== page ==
I decided to check the privacy of my social media accounts. I followed the privacy steps included in this article from the University of Texas at Austin, but I noticed that they were not up-to-date. I figured out how to check the privacy settings of my Instagram, LinkedIn, and Pinterest accounts and made a few adjustments, basically to make my accounts more private than they already were. While reading this statement really stood out to me “Even with these privacy settings in place, it is important to understand that nothing on the Internet is truly private.” This is something most of us know, but can easily forget. I completely forgot that Facebook bought Instagram in 2012, so technically Facebook owns the content you post on Instagram. While adding photos to Instagram the default is set to share your location. For safety and privacy reasons it is recommended that a user does not share this information with the general public.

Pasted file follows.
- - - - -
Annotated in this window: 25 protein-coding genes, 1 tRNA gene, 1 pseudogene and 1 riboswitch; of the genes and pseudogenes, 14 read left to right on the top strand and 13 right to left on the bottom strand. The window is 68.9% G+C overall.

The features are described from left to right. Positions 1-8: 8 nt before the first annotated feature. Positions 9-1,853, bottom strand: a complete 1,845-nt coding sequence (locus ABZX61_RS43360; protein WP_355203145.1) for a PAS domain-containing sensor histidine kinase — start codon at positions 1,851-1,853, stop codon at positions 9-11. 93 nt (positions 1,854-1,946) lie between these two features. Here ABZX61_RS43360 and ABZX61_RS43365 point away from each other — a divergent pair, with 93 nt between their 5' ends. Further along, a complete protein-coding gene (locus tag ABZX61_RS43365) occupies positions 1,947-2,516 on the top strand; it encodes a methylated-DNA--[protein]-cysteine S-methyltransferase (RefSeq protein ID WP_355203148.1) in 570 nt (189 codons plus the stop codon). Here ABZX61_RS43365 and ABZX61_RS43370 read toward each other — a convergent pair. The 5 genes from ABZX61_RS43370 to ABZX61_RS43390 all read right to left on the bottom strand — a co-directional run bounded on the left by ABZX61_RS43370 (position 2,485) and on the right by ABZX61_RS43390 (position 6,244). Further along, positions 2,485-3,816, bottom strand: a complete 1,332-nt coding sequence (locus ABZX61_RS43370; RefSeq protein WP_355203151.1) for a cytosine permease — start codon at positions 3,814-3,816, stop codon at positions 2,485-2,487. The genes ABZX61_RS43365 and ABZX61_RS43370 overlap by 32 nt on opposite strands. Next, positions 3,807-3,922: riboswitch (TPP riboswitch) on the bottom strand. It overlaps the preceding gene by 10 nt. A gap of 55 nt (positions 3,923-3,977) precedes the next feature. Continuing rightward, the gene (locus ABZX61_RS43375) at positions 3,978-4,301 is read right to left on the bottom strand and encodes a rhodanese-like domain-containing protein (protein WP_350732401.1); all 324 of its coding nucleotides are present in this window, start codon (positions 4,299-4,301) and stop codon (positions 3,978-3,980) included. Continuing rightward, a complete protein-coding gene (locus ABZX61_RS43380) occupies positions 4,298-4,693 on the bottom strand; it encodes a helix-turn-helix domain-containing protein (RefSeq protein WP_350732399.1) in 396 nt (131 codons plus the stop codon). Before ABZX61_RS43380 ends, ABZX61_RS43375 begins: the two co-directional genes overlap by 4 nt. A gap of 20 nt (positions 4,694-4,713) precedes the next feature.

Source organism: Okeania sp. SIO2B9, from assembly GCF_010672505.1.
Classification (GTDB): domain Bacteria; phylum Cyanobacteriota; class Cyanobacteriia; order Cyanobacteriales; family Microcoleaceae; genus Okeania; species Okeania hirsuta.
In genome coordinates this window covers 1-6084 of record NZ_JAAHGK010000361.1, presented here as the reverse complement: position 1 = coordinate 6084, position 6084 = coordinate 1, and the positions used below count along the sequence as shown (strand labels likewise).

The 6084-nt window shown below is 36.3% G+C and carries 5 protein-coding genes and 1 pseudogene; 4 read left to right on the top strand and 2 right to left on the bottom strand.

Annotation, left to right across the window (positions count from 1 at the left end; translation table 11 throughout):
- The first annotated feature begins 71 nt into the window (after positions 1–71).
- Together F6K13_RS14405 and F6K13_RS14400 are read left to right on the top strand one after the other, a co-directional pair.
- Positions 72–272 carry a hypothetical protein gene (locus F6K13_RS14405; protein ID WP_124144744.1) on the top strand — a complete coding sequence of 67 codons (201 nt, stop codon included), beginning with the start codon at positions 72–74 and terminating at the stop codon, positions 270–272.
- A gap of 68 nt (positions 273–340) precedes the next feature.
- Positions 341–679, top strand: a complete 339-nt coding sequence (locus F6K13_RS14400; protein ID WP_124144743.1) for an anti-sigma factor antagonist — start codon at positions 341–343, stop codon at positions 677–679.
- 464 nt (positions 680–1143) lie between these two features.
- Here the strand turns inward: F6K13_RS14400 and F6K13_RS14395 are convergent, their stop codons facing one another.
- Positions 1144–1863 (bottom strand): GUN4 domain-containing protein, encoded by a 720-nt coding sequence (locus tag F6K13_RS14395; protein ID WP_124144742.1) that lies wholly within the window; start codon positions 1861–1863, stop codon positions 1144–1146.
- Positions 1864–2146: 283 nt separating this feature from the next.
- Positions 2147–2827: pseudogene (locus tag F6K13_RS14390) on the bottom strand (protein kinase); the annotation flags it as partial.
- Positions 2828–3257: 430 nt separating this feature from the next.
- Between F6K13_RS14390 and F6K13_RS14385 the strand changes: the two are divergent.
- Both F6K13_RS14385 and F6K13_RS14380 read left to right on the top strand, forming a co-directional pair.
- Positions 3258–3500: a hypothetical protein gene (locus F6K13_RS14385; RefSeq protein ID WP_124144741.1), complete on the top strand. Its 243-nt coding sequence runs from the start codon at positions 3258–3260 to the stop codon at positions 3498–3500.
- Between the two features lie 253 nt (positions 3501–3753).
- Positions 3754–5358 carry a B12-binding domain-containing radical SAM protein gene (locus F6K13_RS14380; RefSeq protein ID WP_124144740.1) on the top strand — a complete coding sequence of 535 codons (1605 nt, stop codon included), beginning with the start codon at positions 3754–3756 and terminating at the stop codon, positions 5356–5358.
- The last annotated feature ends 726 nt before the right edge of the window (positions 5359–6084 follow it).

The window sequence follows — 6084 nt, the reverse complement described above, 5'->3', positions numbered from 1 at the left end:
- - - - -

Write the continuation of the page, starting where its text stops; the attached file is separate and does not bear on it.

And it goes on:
Turning your activity broadcasts “on” in Linkedin will alert your connections to any changes in your profile, such as updates to a resume. Linkedin warns, “You may want to turn this option off if you’re looking for a job and don’t want your present employer to see that you’re updating your profile.” It is nice that LinkedIn tells you this information. To prevent search engines from revealing your Pinterest profile, a user can switch “Search Privacy” from “No” to “Yes”. I did not even realize this setting was turned on. One thing I noticed about a lot of social media sites is that there are a lot of hidden features turned “on” until you turn them “off”. In my opinion, this should be reversed. These actions relate to digital tattoos because your online presence is not temporary. Using a digital archive of the world wide web many posts and photos can be found even if a user has deleted them.